Paul is very straight forward in Ephesians 5. He admonishes Christians to, “Let no one deceive you with empty words, for because of these things the wrath of God comes up on the sons of disobedience.” I submit there is a sense of listening to empty words within your own heart and mind as well as the obvious external voices. An attempt to convince yourself that whatever it is you are doing, whatever sin you are part of in the darkness is not truly that bad – or perhaps worse, you can keep it in the darkness. You experience a wrestling match, a mental tug-of-war, between knowing what is right but indulging in your sinful desires.
The scripture continues by describing the need fruit has for light. Works that are done in darkness will be unfruitful. You don’t have to have a green thumb to understand this teaching. I attempted to grow a small potted plant in my office, but because of a lack of direct and consistent sunlight, it never grew. It is ultimately died. The pot is a tiny – albeit cute – tomb for dead seeds. Whenever you attempt to live with a portion of your heart in darkness, you will produce unhealthy, sickly fruit. Fruit that will surely infect the rest of your heart’s garden.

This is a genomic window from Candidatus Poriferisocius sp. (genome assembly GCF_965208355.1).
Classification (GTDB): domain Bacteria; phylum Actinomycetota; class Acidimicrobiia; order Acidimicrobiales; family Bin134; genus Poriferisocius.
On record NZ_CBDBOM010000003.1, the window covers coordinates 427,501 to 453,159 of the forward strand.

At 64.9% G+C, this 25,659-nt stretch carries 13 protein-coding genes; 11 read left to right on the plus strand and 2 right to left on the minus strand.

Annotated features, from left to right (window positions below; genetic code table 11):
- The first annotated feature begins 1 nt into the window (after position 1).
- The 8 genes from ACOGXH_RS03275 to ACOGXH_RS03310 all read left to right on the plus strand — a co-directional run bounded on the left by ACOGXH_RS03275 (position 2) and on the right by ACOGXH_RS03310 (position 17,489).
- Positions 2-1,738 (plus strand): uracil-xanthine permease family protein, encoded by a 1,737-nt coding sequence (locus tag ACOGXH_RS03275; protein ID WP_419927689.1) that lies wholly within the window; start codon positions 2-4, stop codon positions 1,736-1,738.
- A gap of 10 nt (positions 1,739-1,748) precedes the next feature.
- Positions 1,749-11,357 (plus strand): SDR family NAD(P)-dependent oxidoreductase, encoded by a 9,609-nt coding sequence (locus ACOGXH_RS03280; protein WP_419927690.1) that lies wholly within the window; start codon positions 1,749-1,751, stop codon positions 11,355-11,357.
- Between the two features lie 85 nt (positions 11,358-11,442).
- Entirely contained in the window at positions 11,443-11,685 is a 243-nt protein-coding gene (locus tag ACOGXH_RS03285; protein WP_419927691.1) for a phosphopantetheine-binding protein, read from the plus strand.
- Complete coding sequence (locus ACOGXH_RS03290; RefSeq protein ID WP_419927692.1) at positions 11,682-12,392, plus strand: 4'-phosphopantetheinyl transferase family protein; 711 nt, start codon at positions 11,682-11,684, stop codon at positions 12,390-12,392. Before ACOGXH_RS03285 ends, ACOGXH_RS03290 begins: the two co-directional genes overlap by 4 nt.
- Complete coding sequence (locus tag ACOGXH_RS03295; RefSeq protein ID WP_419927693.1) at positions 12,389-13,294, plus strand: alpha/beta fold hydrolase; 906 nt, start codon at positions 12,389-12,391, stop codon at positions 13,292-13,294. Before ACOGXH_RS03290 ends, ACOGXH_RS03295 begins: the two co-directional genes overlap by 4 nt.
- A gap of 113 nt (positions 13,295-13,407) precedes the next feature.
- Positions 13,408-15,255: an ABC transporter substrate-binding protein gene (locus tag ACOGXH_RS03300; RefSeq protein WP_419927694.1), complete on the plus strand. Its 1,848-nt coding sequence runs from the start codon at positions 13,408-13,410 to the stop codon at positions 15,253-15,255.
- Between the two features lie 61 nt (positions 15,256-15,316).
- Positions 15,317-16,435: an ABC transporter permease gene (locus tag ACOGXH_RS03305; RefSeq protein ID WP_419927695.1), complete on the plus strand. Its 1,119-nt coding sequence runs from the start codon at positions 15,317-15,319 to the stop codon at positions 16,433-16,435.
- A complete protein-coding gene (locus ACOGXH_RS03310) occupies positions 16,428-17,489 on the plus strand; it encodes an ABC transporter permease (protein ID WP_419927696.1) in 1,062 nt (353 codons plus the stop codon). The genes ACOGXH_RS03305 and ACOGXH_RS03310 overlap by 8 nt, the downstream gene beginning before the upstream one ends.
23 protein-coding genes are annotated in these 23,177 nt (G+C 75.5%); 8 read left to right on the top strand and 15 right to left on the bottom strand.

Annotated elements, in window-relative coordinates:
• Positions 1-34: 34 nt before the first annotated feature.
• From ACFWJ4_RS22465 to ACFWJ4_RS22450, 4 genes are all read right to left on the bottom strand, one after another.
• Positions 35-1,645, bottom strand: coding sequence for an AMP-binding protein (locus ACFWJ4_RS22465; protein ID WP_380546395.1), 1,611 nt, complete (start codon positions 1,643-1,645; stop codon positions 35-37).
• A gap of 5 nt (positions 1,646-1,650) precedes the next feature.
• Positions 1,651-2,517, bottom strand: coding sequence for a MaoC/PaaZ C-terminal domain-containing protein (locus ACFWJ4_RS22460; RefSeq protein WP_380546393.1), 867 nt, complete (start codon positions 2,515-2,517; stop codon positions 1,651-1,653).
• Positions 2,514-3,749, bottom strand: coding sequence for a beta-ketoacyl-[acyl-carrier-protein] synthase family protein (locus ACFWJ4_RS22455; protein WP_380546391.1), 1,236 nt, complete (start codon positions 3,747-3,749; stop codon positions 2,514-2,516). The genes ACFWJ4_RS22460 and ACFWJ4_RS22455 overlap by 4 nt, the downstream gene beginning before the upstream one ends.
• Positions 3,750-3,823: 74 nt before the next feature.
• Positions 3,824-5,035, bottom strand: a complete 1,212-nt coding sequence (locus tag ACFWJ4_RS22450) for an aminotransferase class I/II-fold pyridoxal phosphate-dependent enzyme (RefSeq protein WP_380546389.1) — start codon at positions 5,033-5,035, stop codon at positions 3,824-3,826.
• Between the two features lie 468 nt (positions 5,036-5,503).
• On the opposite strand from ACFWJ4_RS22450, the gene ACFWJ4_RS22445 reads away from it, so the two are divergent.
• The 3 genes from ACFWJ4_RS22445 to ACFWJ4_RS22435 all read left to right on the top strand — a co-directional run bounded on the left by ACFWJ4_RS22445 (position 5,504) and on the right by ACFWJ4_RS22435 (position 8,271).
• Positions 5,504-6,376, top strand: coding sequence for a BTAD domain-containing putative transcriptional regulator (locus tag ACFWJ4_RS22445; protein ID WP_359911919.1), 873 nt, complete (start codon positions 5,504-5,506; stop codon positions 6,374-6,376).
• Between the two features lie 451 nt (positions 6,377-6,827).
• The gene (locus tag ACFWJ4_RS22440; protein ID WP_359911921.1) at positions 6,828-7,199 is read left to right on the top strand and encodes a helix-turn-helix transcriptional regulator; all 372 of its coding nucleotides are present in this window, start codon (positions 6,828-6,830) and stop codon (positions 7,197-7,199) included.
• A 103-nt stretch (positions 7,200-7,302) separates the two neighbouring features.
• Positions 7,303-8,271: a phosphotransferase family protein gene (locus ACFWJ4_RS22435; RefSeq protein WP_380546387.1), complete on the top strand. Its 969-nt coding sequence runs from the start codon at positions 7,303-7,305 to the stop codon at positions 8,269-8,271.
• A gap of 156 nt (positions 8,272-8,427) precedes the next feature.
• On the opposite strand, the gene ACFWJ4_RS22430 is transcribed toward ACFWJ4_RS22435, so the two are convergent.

Consider a spiritual remedy.
V. 8 Walk as children of light. Take time daily to re-center your heart and mind on the goodness of God. The old adage, “out of sight out of mind” is true about your Heavenly Father and His blessings. The minute you take for granted His grace and mercy towards you is the time you start to walk in spiritual shadows. There is a proactive element to your faith. Spend time in God’s Word daily learning from Him. Spend time in prayer daily, hearing from Him. These spiritual disciplines not only position you in correct spiritual posture – which produces healthy spiritual fruit – it also continuously exposes all the works of your heart to the light of God’s truth and love.